HM Revenue and Customs (HMRC) has issued compulsory redundancy notices to around 150 of its staff across the country – triggering a furious response and the threat of industrial action by the Public and Commercial Services (PCS) union.
HMRC opened talks on the future of around 200 officials – mainly working at administrative level – in August, ahead of confirmation by the tax authority that it plans to radically downsize its estate over the next decade, moving from 170 local offices to 13 regional hubs.
It is understood that around 150 of those staff, working in HMRC enquiry centres and for its local compliance and debt management teams, received confirmation on Tuesday that they are to be made redundant.
HMRC chief Lin Homer looks to "diamond-shaped" future for department
Union warning as HMRC starts talks on fate of 200 staff
Job cuts possible as HMRC to open talks on future of 200 staff
The move prompted PCS to attack the department's handling of the process, although HMRC says it has done "everything possible" to avoid compulsory exits.
PCS general secretary Mark Serwotka said: "It is entirely unnecessary and inflammatory to tell these 150 staff there is no future for them in the civil service when staff are being recruited to do similar work. This is not how reasonable employers behave and we will be considering all options, including industrial action."
"Lengthy and rigorous process"
A document distributed to PCS representatives – and seen by CSW – sheds more light on the union's specific concerns over the job losses.
The union says many HMRC staff "declined an earlier opportunity for voluntary redundancy because they genuinely believed that there would be the prospect of redeployment".
Those staff, PCS argues, may have opted for a more generous voluntary settlement had they known the scale of the planned HMRC office closures.
The union claims that HMRC will not redeploy at-risk staff to any of the offices earmarked for closure over the next few years, instead only considering moves to the larger regional centres – which could mean relocation for many officials.
Asked for a response to the union's claims, a spokesperson for HMRC said: "HMRC does everything possible to avoid compulsory redundancies but the reality is we no longer need the mass processing roles of the past as we move to more skilled and specialist roles.
“We have been through a lengthy and rigorous process to deploy colleagues to other areas of work within HMRC and this work has been on-going since 2014. We have consulted with departmental trade unions to make sure that we've considered all possible redeployment opportunities.”
The department declined the opportunity to confirm the number of staff affected by the process or respond to Serwotka's claim that new employees were being taken on to do "similar work" to those being let go.
HMRC's outgoing chief executive Lin Homer wrote to PCS officials in January, defending the way her organisation had conducted the redundancy process and saying the department had "followed a robust and transparent approach in accordance with the 2008 Cabinet Office Protocol for handling staff surpluses".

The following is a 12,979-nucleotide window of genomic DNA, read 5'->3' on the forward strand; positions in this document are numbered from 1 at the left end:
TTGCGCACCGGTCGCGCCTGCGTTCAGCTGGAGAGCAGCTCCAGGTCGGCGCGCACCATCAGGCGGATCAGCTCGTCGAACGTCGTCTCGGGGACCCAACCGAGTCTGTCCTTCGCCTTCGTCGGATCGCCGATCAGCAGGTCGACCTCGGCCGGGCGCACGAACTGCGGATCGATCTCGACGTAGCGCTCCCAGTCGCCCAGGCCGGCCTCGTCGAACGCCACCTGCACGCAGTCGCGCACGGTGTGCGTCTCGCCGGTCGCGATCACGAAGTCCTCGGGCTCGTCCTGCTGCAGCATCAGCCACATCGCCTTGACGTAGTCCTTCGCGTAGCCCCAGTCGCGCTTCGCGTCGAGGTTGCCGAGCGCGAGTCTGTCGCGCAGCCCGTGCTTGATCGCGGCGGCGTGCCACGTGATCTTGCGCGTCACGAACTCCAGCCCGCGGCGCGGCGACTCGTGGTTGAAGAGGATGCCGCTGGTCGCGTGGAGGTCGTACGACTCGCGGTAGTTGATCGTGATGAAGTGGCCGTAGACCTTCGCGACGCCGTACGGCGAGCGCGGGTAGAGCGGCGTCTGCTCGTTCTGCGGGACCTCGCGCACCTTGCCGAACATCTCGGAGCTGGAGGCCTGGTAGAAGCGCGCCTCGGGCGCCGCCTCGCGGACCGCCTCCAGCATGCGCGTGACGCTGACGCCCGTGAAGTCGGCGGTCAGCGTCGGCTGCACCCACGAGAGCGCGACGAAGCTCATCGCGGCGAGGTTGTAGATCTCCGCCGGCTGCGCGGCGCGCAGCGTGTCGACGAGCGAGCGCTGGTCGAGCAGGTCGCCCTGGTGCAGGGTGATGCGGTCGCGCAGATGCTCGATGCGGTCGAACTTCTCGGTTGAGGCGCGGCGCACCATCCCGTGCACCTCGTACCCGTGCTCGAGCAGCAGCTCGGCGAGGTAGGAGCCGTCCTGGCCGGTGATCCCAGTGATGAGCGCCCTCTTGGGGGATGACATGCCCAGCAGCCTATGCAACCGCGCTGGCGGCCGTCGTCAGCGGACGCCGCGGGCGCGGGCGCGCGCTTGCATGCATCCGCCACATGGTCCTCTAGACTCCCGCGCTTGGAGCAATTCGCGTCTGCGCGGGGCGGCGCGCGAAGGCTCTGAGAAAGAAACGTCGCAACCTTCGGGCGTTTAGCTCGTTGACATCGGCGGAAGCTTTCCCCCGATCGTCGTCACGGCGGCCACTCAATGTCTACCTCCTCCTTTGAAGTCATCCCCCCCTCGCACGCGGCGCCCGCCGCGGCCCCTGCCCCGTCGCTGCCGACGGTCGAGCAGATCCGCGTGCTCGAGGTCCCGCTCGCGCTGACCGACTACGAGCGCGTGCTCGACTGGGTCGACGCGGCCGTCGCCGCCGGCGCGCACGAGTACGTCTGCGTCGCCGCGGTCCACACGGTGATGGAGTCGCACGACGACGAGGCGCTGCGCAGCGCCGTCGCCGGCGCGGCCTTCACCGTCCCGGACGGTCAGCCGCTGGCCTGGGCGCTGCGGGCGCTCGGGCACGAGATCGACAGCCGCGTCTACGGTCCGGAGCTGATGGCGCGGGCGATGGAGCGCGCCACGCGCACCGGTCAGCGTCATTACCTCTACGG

She added: “HMRC has communicated clearly throughout the process and when our people at risk were offered voluntary redundancy they were advised that redeployment opportunities will be very limited and compulsory redundancy would be the next step. In addition to this most were offered a voluntary exit and all have been offered voluntary redundancy terms since that time."
"Don't even exist"
The tax authority's headcount has fallen substantially over the past ten years, from 96,000 to an expected 52,000 by April 2016, and Homer has previously told MPs that increased automation will lead to an ongoing reduction in HMRC's administrative roles as the department becomes more "diamond-shaped".
The department says it expects 90% of its current workforce to either work in one of the regional centres "or see out their career in an HMRC office", and plans to keep a series of transitional offices open as it moves to the larger hubs.
But the row between PCS and the tax authority over redundancies highlights the challenge HMRC faces as it seeks to manage further staff reductions alongside a big fall in its number of offices.
One source familiar with the situation, a member of PCS but with reservations about its response to the closure programme, said decisions on redeployment were being made by "different, occasionally conflicting, interests within HMRC".
"The truth is that the new regional centres don't even exist but people are being moved on the assumption that they do," they said.
"The Leeds regional centre isn't even built yet. It's going to have to be a massive building and it simply doesn't exist. Nobody knows where in Leeds it will be, five minutes from the train station or 25 minutes."
While HMRC has recently been at the centre of a political storm over its £130m, ten-year settlement with search giant Google – and MPs have also expressed concern about its customer service performance – a report published by the National Audit Office in 2015 found that the department had increased its tax take while reducing administrative spending by 6%, year-on-year.
November's Spending Review committed HMRC to a further 21% reduction in its baseline resource costs by 2019-20, which the department said would be "delivered through digitisation of tax collection and a smaller but more highly skilled workforce". The department has also said it will reinvest £1.3bn of its savings "to transform HMRC into one of the most digitally advanced tax administrations in the world", with plans to roll out digital tax accounts for citizens and small businesses by next year.